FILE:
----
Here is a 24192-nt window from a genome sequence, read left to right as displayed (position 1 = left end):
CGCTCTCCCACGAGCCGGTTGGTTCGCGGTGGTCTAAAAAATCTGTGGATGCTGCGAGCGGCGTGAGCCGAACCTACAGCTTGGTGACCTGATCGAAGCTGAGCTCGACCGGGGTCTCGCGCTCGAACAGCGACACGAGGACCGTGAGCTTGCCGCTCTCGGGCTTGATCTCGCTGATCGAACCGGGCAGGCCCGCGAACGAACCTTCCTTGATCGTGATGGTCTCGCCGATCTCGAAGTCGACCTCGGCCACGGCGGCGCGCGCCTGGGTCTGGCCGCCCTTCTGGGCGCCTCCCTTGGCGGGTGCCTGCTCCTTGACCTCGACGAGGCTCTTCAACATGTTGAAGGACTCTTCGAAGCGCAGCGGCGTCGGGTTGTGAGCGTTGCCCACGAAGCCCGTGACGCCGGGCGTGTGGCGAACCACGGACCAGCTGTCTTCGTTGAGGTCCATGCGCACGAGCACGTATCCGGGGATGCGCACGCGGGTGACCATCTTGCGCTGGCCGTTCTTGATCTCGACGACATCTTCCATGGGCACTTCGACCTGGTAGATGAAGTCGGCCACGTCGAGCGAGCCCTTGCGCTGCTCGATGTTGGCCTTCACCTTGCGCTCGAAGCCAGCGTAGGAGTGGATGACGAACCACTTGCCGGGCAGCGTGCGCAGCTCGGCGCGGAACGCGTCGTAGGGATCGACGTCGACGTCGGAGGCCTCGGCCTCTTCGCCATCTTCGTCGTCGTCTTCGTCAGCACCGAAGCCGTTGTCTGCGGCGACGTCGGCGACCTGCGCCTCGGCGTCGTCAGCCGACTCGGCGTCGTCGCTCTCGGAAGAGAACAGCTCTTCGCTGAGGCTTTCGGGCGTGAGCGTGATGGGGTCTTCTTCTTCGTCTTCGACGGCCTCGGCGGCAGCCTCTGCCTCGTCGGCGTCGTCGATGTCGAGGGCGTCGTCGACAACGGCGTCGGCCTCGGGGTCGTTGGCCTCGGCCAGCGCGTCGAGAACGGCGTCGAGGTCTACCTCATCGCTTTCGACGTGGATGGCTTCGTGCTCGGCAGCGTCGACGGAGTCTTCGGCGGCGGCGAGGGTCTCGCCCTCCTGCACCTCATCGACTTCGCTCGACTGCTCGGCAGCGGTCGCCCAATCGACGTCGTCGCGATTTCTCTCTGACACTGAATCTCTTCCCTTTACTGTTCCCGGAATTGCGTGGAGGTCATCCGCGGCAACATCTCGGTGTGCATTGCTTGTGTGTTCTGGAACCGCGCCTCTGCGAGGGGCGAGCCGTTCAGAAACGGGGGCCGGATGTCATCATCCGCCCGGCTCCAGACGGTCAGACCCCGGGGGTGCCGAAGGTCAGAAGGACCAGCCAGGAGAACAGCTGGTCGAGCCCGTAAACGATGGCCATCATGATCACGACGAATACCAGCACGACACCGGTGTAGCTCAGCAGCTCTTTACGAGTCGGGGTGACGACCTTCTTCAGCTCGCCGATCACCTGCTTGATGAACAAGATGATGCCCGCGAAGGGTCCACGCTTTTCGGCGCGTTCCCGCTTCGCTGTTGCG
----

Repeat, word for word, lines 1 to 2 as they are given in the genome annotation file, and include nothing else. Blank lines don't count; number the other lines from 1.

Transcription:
Here is a 24192-nt window from a genome sequence, read left to right as displayed (position 1 = left end):
CGCTCTCCCACGAGCCGGTTGGTTCGCGGTGGTCTAAAAAATCTGTGGATGCTGCGAGCGGCGTGAGCCGAACCTACAGCTTGGTGACCTGATCGAAGCTGAGCTCGACCGGGGTCTCGCGCTCGAACAGCGACACGAGGACCGTGAGCTTGCCGCTCTCGGGCTTGATCTCGCTGATCGAACCGGGCAGGCCCGCGAACGAACCTTCCTTGATCGTGATGGTCTCGCCGATCTCGAAGTCGACCTCGGCCACGGCGGCGCGCGCCTGGGTCTGGCCGCCCTTCTGGGCGCCTCCCTTGGCGGGTGCCTGCTCCTTGACCTCGACGAGGCTCTTCAACATGTTGAAGGACTCTTCGAAGCGCAGCGGCGTCGGGTTGTGAGCGTTGCCCACGAAGCCCGTGACGCCGGGCGTGTGGCGAACCACGGACCAGCTGTCTTCGTTGAGGTCCATGCGCACGAGCACGTATCCGGGGATGCGCACGCGGGTGACCATCTTGCGCTGGCCGTTCTTGATCTCGACGACATCTTCCATGGGCACTTCGACCTGGTAGATGAAGTCGGCCACGTCGAGCGAGCCCTTGCGCTGCTCGATGTTGGCCTTCACCTTGCGCTCGAAGCCAGCGTAGGAGTGGATGACGAACCACTTGCCGGGCAGCGTGCGCAGCTCGGCGCGGAACGCGTCGTAGGGATCGACGTCGACGTCGGAGGCCTCGGCCTCTTCGCCATCTTCGTCGTCGTCTTCGTCAGCACCGAAGCCGTTGTCTGCGGCGACGTCGGCGACCTGCGCCTCGGCGTCGTCAGCCGACTCGGCGTCGTCGCTCTCGGAAGAGAACAGCTCTTCGCTGAGGCTTTCGGGCGTGAGCGTGATGGGGTCTTCTTCTTCGTCTTCGACGGCCTCGGCGGCAGCCTCTGCCTCGTCGGCGTCGTCGATGTCGAGGGCGTCGTCGACAACGGCGTCGGCCTCGGGGTCGTTGGCCTCGGCCAGCGCGTCGAGAACGGCGTCGAGGTCTACCTCATCGCTTTCGACGTGGATGGCTTCGTGCTCGGCAGCGTCGACGGAGTCTTCGGCGGCGGCGAGGGTCTCGCCCTCCTGCACCTCATCGACTTCGCTCGACTGCTCGGCAGCGGTCGCCCAATCGACGTCGTCGCGATTTCTCTCTGACACTGAATCTCTTCCCTTTACTGTTCCCGGAATTGCGTGGAGGTCATCCGCGGCAACATCTCGGTGTGCATTGCTTGTGTGTTCTGGAACCGCGCCTCTGCGAGGGGCGAGCCGTTCAGAAACGGGGGCCGGATGTCATCATCCGCCCGGCTCCAGACGGTCAGACCCCGGGGGTGCCGAAGGTCAGAAGGACCAGCCAGGAGAACAGCTGGTCGAGCCCGTAAACGATGGCCATCATGATCACGACGAATACCAGCACGACACCGGTGTAGCTCAGCAGCTCTTTACGAGTCGGGGTGACGACCTTCTTCAGCTCGCCGATCACCTGCTTGATGAACAAGATGATGCCCGCGAAGGGTCCACGCTTTTCGGCGCGTTCCCGCTTCGCTGTTGCG